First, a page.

I'm not sure, but I think this little event not only stopped me from playing a Resi game for years, but hindered my entire gaming experience. If only for a week or two. By the time my mind wandered back to games after my haunting, I had reached an age where my voice would be heard by my parents, and gaming for myself became an option.

At this point, we had a lot of gaming 'devices', none of which I had gotten into. To name a few (or all) we had a Sega Megadrive, Gameboy Classic (x3), Gameboy Colour (x2), Gameboy Pocket (x3) and a Playstation. Besides indulging in my brothers multiplaying needs, I really didn't see the draw to games. At least, I assume I thought this, but I probably wasn't smart enough at that time to figure out how to turn on most of these confounded contraptions.

This all changed however, when I got a Nintendo 64. My god, I swear that was god's gift to gamers everywhere. Not only did it have the best library of games ever conceived, but it had Zelda. ZELDA. I know we hear a lot about how this series was "the best evar" but just speaking for myself, IT WAS THE BEST SERIES EVAR.

And it all really started with Ocarina of Time. I'll spare going into detail and doing a whole review on it (I've learnt my lesson), I'll just say that I get goosebumps thinking about the time I had with that game. I would trade almost anything I have now to get that feeling of pure bliss, and wonder and utter perplexity that I had when I explored every nook and cranny, every new adventure that game had to offer. I thought nothing could best it. It was impossible. And then Majora's Mask came along. Needless to say, I loved this game even more. Many of you might disagree, but I found this game bigger, better, and prettier than it's prequel and more deserving of praise than OoT.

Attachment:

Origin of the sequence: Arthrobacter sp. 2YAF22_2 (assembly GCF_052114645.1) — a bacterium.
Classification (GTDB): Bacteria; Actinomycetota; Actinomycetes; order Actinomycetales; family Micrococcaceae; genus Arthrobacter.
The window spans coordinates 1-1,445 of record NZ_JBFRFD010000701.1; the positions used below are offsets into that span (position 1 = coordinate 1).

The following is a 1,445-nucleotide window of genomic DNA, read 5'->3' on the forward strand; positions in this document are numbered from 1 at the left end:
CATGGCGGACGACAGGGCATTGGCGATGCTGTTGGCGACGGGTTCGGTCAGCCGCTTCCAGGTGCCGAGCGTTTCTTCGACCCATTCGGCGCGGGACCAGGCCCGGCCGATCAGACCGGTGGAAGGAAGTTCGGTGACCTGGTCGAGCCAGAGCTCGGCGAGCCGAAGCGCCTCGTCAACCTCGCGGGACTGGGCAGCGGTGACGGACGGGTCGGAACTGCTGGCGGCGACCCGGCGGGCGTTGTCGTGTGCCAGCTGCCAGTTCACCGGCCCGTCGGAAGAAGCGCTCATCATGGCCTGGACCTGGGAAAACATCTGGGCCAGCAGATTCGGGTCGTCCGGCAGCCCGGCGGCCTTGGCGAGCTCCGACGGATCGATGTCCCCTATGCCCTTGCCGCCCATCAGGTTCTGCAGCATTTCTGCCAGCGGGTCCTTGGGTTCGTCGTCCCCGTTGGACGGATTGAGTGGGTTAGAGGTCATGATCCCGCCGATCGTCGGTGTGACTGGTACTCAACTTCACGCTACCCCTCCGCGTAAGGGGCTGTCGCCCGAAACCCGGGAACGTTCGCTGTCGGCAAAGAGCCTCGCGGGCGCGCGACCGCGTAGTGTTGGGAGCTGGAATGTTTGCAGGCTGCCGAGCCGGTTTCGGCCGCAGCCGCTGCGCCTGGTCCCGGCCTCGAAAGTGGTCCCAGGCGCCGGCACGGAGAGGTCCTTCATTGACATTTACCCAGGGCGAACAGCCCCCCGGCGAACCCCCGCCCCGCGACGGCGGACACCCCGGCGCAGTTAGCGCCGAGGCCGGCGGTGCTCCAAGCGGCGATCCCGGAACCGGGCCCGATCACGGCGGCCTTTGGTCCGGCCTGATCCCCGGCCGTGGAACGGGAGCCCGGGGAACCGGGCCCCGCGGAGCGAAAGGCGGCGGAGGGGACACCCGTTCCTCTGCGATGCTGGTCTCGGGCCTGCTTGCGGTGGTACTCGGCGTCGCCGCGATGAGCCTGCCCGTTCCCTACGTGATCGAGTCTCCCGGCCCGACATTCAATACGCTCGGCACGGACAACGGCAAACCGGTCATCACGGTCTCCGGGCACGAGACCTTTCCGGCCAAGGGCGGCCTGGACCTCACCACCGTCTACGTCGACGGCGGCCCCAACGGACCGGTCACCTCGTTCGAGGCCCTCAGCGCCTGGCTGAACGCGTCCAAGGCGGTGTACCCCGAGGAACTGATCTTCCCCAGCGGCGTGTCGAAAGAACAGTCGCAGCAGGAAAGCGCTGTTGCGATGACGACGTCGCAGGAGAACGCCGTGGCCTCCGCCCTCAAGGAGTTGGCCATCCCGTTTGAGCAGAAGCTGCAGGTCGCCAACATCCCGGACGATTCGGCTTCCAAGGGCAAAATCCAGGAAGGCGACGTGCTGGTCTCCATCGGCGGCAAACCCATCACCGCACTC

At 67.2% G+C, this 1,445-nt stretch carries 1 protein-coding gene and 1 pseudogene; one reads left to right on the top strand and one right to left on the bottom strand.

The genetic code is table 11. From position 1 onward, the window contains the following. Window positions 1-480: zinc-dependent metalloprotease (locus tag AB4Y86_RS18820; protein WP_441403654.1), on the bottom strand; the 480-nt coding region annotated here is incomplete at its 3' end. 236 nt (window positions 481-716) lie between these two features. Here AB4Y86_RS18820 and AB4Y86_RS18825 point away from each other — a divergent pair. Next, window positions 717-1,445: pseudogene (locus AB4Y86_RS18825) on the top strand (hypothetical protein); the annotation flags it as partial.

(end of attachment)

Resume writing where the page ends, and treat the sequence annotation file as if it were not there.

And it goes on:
And it was pretty much "downhill" from here. I bought copious numbers of games for the the N64 and Gameboy, catching up on the years that I should have spent gaming, which I actually spent socializing with friends and playing with imaginary animals and things far less constructive.

I bought every Nintendo console from then on and I bought and all of the flagship games for each system. I became an avid Ninty fanboy after my first stint with Zelda, and it continued from then on, and I'm proud to say I'm still one today.

There's a part of me that would really like to have gone into more depth about all my past experiences with games. Heck, you may find me reviewing games from now that were on systems like the N64 or the Gamecube, since I know of so many gems that are overlooked, it's not even funny.

Next post we will see the introduction of a new feature, which I hope will give me a cause to expand upon more games from the past which I loved, but don't get your hopes up.

Yeah, I know the quality of writing sucked in this. You try acting coherent and suave at midnight.
-Aquatic Wanderer